I grew up in Chicago during the Michael Jordan heyday and was drawn to him first, to be honest. I looked up to him as a role model, and I had to have anything associated with MJ, like the AJ1s and the AJ3s. From that came my love for sneakers and the brand. If you talk to my dad about what I was like when I was young, he’ll tell you I was Nike or nothing. I was mesmerized by and loved the brand, and I loved that it was connected with this figure that I looked at as a basketball god. I also think the art, design, and details on Jordans are superior. It set the tone for everything that evolved into what we have now, including the professional vertical of sneaker art that I got into.

You mentioned that your first piece was a lion, and you have quite a few pieces with animals as subjects. Where do animals figure so prominently in your work?
Between my interest in sci-fi and alien movies, my aunt’s massive African mask collection, and comic books, I’ve developed cool ways of telling stories behind characters, animal archetypes, masks, or anything else. I wanted a way to tell my story but not have it be so literal. I also felt that these animals represented another form of me. I think my family dynamics and the importance of family, and lions representing pride, inspired me. I looked at the lion as an archetype for the power and what it represents as king of the jungle, but also what I admired about my family. I feel like the pride was something that I never had, but did subconsciously, and those things came into the mix. I also just love animals and beasts and those types of archetypes.

Christophe Roberts in his studio.

Christophe Roberts working in his studio // image courtesy of the artist

We’ve talked a lot about your inspirations and your work. But let’s take a step back: what does Art mean to you?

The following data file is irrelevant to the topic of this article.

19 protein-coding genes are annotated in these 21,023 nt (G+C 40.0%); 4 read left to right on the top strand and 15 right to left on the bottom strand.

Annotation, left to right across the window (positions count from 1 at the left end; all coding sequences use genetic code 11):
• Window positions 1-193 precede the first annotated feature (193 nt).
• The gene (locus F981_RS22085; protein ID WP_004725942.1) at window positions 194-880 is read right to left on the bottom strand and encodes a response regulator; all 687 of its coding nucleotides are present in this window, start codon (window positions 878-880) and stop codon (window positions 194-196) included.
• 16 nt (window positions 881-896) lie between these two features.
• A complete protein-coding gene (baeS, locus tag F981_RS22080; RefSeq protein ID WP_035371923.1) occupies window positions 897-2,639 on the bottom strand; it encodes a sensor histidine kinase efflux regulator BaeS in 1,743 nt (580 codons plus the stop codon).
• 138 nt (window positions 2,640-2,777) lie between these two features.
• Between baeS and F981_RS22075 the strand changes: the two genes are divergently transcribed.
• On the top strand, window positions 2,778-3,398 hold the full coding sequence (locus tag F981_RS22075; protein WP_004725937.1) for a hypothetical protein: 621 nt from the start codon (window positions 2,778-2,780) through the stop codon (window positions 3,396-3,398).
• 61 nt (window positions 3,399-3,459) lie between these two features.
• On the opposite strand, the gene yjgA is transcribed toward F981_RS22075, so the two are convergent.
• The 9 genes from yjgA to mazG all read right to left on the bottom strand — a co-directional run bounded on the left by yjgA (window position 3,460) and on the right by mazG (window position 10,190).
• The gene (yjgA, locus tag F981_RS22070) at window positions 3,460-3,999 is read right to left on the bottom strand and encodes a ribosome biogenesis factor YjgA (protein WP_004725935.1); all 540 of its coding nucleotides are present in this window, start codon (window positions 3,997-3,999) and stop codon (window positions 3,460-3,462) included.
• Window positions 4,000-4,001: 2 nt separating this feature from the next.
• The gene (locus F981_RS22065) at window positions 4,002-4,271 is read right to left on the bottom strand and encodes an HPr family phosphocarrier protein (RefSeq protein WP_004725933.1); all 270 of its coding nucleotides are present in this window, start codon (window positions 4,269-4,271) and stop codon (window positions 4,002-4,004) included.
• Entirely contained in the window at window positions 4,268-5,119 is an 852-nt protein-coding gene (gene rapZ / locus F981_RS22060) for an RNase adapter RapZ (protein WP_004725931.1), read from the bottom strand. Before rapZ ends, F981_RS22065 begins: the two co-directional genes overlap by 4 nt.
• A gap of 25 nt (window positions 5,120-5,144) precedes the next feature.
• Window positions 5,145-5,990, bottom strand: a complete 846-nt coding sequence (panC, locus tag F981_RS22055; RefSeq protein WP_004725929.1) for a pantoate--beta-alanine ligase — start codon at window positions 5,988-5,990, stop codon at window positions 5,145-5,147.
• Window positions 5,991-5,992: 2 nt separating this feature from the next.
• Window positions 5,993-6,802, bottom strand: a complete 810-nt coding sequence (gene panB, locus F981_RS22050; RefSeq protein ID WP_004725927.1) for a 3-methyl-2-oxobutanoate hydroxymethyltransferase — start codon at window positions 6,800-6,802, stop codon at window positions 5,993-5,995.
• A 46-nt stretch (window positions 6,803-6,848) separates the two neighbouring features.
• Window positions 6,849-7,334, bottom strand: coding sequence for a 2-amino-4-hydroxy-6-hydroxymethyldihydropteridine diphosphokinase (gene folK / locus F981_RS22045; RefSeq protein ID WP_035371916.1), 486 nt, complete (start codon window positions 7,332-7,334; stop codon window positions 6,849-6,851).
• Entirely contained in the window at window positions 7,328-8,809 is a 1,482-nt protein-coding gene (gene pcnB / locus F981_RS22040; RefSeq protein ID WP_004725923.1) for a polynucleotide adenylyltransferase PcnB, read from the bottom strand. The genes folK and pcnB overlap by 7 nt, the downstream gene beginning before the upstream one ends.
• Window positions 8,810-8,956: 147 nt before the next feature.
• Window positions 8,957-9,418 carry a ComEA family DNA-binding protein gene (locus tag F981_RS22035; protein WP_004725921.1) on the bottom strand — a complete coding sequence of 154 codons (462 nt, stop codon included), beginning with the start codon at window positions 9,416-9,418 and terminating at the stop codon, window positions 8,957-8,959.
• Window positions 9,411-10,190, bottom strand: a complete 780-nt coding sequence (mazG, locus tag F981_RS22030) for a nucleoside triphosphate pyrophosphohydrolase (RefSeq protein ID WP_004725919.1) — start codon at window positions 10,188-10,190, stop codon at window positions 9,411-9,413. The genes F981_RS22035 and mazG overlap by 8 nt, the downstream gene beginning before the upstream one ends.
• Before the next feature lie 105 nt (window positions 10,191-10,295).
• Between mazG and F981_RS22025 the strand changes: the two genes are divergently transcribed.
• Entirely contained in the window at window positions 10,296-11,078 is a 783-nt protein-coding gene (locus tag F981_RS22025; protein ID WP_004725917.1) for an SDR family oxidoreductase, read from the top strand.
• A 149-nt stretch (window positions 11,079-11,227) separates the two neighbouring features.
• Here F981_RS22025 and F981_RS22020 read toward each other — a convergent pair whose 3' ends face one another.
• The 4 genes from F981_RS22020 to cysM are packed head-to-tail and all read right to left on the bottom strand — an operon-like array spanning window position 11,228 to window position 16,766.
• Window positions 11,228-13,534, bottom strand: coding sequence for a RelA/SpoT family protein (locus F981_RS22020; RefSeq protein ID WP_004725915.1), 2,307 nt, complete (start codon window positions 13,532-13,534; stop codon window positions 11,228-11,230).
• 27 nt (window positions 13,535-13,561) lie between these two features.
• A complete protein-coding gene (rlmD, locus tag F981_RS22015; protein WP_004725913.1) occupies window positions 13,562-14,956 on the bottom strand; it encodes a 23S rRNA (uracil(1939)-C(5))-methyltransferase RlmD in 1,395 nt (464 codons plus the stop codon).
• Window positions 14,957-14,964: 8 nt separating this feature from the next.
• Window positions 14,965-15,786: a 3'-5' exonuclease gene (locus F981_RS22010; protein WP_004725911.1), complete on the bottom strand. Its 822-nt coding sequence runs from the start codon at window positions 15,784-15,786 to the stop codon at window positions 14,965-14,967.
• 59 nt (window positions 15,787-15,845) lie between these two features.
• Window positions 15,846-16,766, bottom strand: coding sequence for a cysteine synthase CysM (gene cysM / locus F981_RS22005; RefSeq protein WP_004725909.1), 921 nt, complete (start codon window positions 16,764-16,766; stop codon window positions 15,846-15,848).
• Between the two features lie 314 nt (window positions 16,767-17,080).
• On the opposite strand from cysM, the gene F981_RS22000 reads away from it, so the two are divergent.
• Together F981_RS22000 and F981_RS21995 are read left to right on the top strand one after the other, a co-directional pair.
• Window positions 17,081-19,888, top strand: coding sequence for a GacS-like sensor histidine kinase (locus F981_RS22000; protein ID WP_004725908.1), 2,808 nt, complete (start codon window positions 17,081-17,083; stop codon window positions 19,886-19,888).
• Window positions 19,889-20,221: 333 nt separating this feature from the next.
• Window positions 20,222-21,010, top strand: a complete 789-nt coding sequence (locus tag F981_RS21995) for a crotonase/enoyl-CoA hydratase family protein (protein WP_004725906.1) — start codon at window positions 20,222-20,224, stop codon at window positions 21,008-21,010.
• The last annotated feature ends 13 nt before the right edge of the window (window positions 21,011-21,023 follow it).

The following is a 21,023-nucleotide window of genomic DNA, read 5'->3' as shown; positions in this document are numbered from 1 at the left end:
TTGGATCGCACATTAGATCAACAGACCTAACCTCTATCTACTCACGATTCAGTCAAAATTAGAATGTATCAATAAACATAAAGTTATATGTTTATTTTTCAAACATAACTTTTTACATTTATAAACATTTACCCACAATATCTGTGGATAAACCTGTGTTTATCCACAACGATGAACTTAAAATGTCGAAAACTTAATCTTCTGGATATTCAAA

Art not only allows me to go into the inner depths of my mind and see how it works, but it’s also a way to understand someone’s narrative in a beautiful, visual way. When I’m looking at art, I like to pull some type of narrative from it or take inspiration from it. But art is also a release for me; it’s my psychologist. It’s a place for me to look at a lot of the things that are going on inside my head across all the different archetypes I work with. I feel like I have some dormant anger inside of me because I can really commit to working through some of those frustrations with art. Art has also contributed to my growth as a person and my understanding of the world. I can’t pinpoint what art has meant to me because it’s been everything: It’s been my parents, it’s been my psychologist, it’s been my lover. I’m married to it; I’ve fucked up relationships because of it. It’s everything.

Your work isn’t bound by any single definition or notion of genre. I imagine you end up with a diverse audience. So, who is your audience? Are they art people or sneaker people? Are they somewhere in between?
My audience is so interesting, man. When I first got into the fine art world, Brian Jungen, who does Native American art out of sneakers, was the only other person in that world that was doing something similar, and he was selling pieces at $20,000 – $30,000 or around there. My audience is definitely into sneaker culture and fine art. In the very beginning, though, like when shit was really popping, the sneakerheads held me down like no other. Also, what was going on at the very beginning is what ignited how things are going now for me.

But my audience is a combination between the sneaker community and the fine art community. It’s well balanced in that way, and I would say they are anywhere from like 18 to 45 years old. In terms of who’s buying the work now, the fine art world definitely helped me put my work at a certain level where I got into certain collections with certain families, and my work was not just looked at as a fad or something.

The art world has changed a great deal because developments like Instagram have taken out the curator, who was typically the middleman between you and the client. Now I can interact directly with the sneaker community and the fine art world at the same time and not even really have to fuck with art galleries at all. I can just sell the shit out of my gallery in Brooklyn or do one-off events or do one-off shows with galleries, but I don’t have to depend on them.